THE MUNSTERS on Netflix is a reboot of the popular (even iconic) 1960s TV show. This feature film is by horror filmmaker Rob Zombie and has a great cast. While charming and fun, it’s also too long. Read our full The Munsters (2022) movie review here!
THE MUNSTERS is a new Netflix addition that is all about nostalgia. It’s a reboot of the 1960s sitcom TV show about various classic monsters. Basically, a form a horror-comedy made in the comic book style you know from the old Batman TV show.
As much as I did enjoy this feature film reboot for the first 30 minutes or so, it just gets to be a bit much. Then again, I didn’t grow up with the original TV show. And I expect those that did won’t be too crazy about this reboot. But hey, I might be wrong, so do check it out for yourself.
Personally, I am really looking forward to another kind of reboot of another monster show. More on that in the next part of this review.
Continue reading our The Munsters movie review below. Out on Netflix from September 27, 2022.
Don’t expect The Addams Family
If you’re going into The Munsters on Netflix, thinking this is a kind of The Addams Family, then I’m afraid you’re in a for disappointment. The Munsters is not The Addams Family. Of course, there are quite a few similarities, but the style is very different.
Sure, both mix comedy with monsters and are essentially fantasy mixed with horror-comedy. However, since The Munsters is based on a 1960s TV show – and pays homage to this – it’s a lot wackier in many ways.
Personally, I am really looking forward to another Netflix addition due out in just under two months: Wednesday. The new Netflix series about Wednesday Addams in school. That new Netflix series is from Tim Burton. The new The Munsters reboot is from Rob Zombie.
Classic Rob Zombie
The two [The Munsters movie and Wednesday series] are exactly as different as you’d expect from the two filmmakers. Tim Burton is colorful and wacky but works with style and visuals in a very Tim Burton-way. Rob Zombie is being true to the classic TV show while sprinkling it with nuggets of the Rob Zombie-way throughout.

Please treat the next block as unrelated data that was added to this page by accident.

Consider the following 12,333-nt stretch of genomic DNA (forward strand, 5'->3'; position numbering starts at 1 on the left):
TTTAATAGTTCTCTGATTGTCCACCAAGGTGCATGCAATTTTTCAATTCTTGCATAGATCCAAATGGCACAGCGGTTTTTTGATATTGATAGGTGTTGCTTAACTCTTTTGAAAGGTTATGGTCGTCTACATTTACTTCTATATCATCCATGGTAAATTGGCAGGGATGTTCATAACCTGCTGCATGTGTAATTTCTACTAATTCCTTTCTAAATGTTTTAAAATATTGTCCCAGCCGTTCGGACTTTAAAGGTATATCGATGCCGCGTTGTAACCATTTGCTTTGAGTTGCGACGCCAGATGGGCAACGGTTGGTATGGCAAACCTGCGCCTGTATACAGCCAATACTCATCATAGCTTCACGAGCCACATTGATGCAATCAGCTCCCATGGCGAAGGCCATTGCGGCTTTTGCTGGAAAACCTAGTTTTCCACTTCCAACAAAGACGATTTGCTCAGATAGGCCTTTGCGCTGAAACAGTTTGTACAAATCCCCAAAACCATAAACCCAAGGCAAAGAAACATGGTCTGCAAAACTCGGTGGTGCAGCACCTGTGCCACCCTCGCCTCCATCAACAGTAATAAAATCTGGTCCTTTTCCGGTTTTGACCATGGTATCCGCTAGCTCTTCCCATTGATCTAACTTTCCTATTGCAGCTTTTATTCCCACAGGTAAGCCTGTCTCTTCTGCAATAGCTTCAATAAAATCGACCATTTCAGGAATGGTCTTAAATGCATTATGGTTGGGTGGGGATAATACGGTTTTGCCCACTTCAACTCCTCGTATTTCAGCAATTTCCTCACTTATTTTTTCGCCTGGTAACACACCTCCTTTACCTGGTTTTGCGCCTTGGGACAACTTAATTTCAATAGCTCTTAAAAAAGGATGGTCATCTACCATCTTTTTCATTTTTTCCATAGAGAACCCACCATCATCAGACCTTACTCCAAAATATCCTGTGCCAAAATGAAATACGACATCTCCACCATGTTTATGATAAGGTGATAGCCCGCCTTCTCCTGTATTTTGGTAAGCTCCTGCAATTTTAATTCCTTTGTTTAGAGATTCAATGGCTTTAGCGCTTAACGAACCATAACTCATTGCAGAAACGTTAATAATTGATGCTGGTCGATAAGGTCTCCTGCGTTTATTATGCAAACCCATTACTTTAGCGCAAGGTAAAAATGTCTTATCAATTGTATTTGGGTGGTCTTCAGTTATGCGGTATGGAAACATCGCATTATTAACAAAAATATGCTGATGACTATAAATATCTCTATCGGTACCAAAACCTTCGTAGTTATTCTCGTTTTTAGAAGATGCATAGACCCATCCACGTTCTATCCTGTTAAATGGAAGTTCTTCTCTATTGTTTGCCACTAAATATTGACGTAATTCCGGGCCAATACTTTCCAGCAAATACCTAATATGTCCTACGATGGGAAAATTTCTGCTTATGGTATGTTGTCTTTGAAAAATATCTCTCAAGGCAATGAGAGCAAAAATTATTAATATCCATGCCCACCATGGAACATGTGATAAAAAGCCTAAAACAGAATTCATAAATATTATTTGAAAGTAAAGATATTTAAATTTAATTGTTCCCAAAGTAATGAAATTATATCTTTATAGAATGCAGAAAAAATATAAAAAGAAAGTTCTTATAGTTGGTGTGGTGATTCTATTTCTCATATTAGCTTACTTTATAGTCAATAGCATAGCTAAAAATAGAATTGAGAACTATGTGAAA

While Rob Zombie does tend to make really brutal and gruesome horror movies about the Devil’s Reject and Lords of Salem, he is also a filmmaker who loves classic horror stories. And who loves using the same actors. Something many of my favorite directors do – Mike Flanagan is a perfect example of this.
Most notably, Sherri Moon Zombie plays one of the lead characters Lily. While I enjoy her mannerisms as Lily, I don’t think the spoken dialogue is as strong. However, I do find Richard Brake (Bingo Hell) to be awesome as Dr. Wolfgang. Also, Jorge Garcia (Lost) is perfect as Floop.
Maybe that’s why I loved the beginning, where these two got lots of screen time.
Watch The Munsters on Netflix in the US now!
As mentioned many times already, Rob Zombie is the filmmaker behind this reboot. He is both the writer and director of The Munsters and he clearly had fun – as did, I suspect, the entire cast. You’ll see many familiar faces (though often somewhat disguised) over the entire runtime.
Because The Munsters is essentially a reboot of a 1960s sitcom made into a feature film by a horror director, it could be both horror and comedy. However, the tribute to the original is very much at the forefront. As a result, this movie is a lot more comedy than it is horror.
I can accept (and respect) that, just as I think this could be great for kids. However, I’m not sure they would enjoy it much. I suspect it will be very individual. Also, it really is too long – even with the almost 10-minute-long end-credit shenanigans, which are also good fun.
The Munsters is out on Blu-ray, On-Demand, and on Netflix in the US from September 27, 2022.
Director: Rob Zombie
Writer: Rob Zombie
Stars: Richard Brake, Sheri Moon Zombie, Jeff Daniel Phillips, Daniel Roebuck, Jorge Garcia, Sylvester McCoy, Cassandra Peterson, Dee Wallace, Catherine Schell
In this reboot of the 1960s sitcom, Transylvania vampire Lily falls head over fangs for loveable, lumbering monster Herman over her father’s objections.